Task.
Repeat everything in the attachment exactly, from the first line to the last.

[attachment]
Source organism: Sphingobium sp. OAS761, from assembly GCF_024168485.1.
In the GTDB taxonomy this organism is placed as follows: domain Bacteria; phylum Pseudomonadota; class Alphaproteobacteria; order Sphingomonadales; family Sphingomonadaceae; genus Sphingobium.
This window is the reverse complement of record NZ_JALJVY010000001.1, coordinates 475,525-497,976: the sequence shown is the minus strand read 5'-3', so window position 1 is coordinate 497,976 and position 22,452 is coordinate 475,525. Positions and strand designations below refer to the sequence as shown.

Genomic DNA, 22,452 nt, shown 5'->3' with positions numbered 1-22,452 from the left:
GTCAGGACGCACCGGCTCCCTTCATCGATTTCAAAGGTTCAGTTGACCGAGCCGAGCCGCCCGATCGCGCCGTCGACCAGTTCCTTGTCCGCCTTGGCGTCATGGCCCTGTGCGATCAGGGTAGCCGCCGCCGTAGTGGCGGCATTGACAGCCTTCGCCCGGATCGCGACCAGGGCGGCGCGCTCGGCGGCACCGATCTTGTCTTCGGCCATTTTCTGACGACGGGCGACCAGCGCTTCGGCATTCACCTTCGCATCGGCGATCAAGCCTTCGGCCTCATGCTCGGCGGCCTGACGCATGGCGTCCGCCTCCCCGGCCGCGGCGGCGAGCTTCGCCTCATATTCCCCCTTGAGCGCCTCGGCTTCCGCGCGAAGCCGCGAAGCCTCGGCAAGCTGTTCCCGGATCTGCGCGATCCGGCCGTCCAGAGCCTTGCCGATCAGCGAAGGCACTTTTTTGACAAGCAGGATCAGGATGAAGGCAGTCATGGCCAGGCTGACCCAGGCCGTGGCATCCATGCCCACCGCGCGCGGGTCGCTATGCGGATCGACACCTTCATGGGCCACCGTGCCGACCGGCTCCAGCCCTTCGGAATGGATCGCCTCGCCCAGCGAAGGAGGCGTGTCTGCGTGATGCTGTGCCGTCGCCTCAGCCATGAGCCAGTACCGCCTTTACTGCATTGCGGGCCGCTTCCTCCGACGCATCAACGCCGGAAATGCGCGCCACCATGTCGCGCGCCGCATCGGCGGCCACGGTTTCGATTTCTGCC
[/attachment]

Source organism: Sphingobium sp. OAS761, from assembly GCF_024168485.1.
In the GTDB taxonomy this organism is placed as follows: domain Bacteria; phylum Pseudomonadota; class Alphaproteobacteria; order Sphingomonadales; family Sphingomonadaceae; genus Sphingobium.
This window is the reverse complement of record NZ_JALJVY010000001.1, coordinates 475,525-497,976: the sequence shown is the minus strand read 5'-3', so window position 1 is coordinate 497,976 and position 22,452 is coordinate 475,525. Positions and strand designations below refer to the sequence as shown.

Genomic DNA, 22,452 nt, shown 5'->3' with positions numbered 1-22,452 from the left:
GTCAGGACGCACCGGCTCCCTTCATCGATTTCAAAGGTTCAGTTGACCGAGCCGAGCCGCCCGATCGCGCCGTCGACCAGTTCCTTGTCCGCCTTGGCGTCATGGCCCTGTGCGATCAGGGTAGCCGCCGCCGTAGTGGCGGCATTGACAGCCTTCGCCCGGATCGCGACCAGGGCGGCGCGCTCGGCGGCACCGATCTTGTCTTCGGCCATTTTCTGACGACGGGCGACCAGCGCTTCGGCATTCACCTTCGCATCGGCGATCAAGCCTTCGGCCTCATGCTCGGCGGCCTGACGCATGGCGTCCGCCTCCCCGGCCGCGGCGGCGAGCTTCGCCTCATATTCCCCCTTGAGCGCCTCGGCTTCCGCGCGAAGCCGCGAAGCCTCGGCAAGCTGTTCCCGGATCTGCGCGATCCGGCCGTCCAGAGCCTTGCCGATCAGCGAAGGCACTTTTTTGACAAGCAGGATCAGGATGAAGGCAGTCATGGCCAGGCTGACCCAGGCCGTGGCATCCATGCCCACCGCGCGCGGGTCGCTATGCGGATCGACACCTTCATGGGCCACCGTGCCGACCGGCTCCAGCCCTTCGGAATGGATCGCCTCGCCCAGCGAAGGAGGCGTGTCTGCGTGATGCTGTGCCGTCGCCTCAGCCATGAGCCAGTACCGCCTTTACTGCATTGCGGGCCGCTTCCTCCGACGCATCAACGCCGGAAATGCGCGCCACCATGTCGCGCGCCGCATCGGCGGCCACGGTTTCGATTTCTGCC